So, today I had a whistle emergency at work. Those of you who don’t plan events in your everyday jobs may not be familiar with the type of emergency that sends you frantically around town searching for a whistle. Suffice to say, for me this is not altogether uncommon, and I found myself today running up and down aisles at Walgreens looking for a whistle (or something that makes a reasonably loud noise) fifteen minutes before an event I was hosting.
I am certian anyone who reads this won’t be particularly surprised that the sixteen-year-old-kid behind the cash register was not helpful, and didn’t much care that I had a whistle emergency. Turns out, she was blissfully unaware of any types of noisemaking items the store might possibly carry. Ah well, so I use my powers of deductive reasoning to look in the toy aisle, where they do, in fact, have a harmonica, but that didn’t meet my particular needs. So I decide to give up on the whistle, when I notice that there is this lonely Barbie doll on the top shelf.
She’s not actually Barbie, I guess, apparently her name is Madison, and she’s a sort of mocha latte-colored doll that carries a dog in her purse and wears platform shoes. And I find myself buying her. Not because I expect that my daughter-to-be will wear a leopard-print cami and daisy dukes, or anything. Not even (really) because the lonely doll was on clearance-they are discontinuing her line in favor of the (I am so not joking here) Bling Bling Barbies which are glittery. And sluttier, a la the Bratz dolls.
The funny thing is, this isn’t the first Barbie I’ve bought since becoming a parent. For Dillon’s second Christmas, along with a train table and ridiculous amount of "boy" train paraphernalia, I got him two "my scene" Barbies. One that looked just like Charles, complete with goatee, combat boots, a-line tee shirt, glasses, and laptop. And one that looked sort of what I have imagined D will look like as a young adult-big curly hair, light brownish (hair and skin), band tee and skateboard. Dillon has since incorporated these dolls into his play. These two guys may help the Green Lantern catch bad guys, or D may make masks for them for Halloween, but while they are not his favorite toy, they aren’t ignored, either.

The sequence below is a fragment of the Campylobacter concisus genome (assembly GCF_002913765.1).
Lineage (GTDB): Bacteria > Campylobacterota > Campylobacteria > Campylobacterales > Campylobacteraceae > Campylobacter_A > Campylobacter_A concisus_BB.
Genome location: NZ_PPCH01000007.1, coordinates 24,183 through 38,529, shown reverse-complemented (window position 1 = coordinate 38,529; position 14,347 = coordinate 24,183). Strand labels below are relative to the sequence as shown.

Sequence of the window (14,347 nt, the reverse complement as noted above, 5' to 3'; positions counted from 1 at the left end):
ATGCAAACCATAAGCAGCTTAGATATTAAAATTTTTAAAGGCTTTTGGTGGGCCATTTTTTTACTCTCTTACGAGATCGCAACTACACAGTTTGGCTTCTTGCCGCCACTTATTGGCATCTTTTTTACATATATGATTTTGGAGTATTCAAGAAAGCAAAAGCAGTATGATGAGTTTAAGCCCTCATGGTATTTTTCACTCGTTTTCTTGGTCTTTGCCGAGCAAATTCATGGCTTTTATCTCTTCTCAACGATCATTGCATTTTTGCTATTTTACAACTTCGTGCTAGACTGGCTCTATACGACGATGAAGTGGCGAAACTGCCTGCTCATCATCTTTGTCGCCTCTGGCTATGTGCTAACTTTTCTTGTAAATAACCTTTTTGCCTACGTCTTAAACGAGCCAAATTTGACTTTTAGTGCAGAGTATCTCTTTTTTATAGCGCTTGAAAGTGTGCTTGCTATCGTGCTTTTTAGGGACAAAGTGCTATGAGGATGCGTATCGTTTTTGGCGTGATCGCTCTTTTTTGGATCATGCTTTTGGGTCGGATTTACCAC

But a part of me (the Women’s Studies major part, most likely) is somewhat more concerned about the potential ill-effects Madison might have on my daughter than about how her male counterparts might affect Dillon. Personally, I played with Barbies as a kid (not obsessively as many of my friends-most likely because my parents weren’t as into consumerism, etc., so I only had one or two) and I doubt that toy affected my body image more than any other aspect of the mass media. I wanted to be She-Ra more than I wanted to be Barbie as a kid, and she frankly wasn’t proportioned any more realistically.
My husband saw Madison and asked me about the fact that this African-American doll has blue eyes and reasonably straightish hair (think Beyonce) and asked me what kind of message that is communicating to our daughter who probably won’t have either. But I certianly plan on filling her life, bookshelf and toy box with representations of all types of beautiful women.
I’m not sure we’re being fair, though. I was smart enough and empowered enough (mostly) to take the bullshit representations of beauty in the media and file it away. I think that was due in part to my parents, who didn’t much buy into the Beauty Myth, in part due to lucky genetics, as it’s easier to not stress out about your body if you are a pretty skinny girl, and in part due to a b.s. detector I’ve mostly always had. So why don’t we think our daughter is going to be smart and empowered enough to be able to play with Barbie and not want to grow up to be her.
This quote from Mother Jones pretty much sums up people’s concern:
"Translating Barbie’s plastic proportions into human being terms is a favorite pastime of eating disorder activists and other anti-Barbie crusaders; estimates have put the doll’s life-size bust between 38 and 40 inches, her waist at 18-24 inches, and her height between five and a half and an outlandish more than seven feet, with a weight of 110 pounds. Need some help visualizing that? Imagine Anna Nicole Smith’s breasts, suspended above Kate Moss’ waist (after a fast) all resting comfortably on Cheryl Miller’s frame (after a mid-life growth spurt)."
So, the question remains, why on Earth would I purchase this monument to unrealistic, self-destructive behaviors for my kid?
And I’m not entirely sure I can answer that. But, I can tell you that someone asked Naomi Wolf (author of The Beauty Myth and other great books) if she let her daughter play with barbie, and it turns out, she did. I think it’s because we have to have more faith in our kids, that we will teach them to be critical thinkers, and that sheltering them won’t necessarily make them better people.
The Simpsons: Lisa vs. Malibu Stacy Episode
I, Doll (if anyone finds this anywhere, please let me know, it’s an awesome documentary about Barbie & body image that I saw in college.)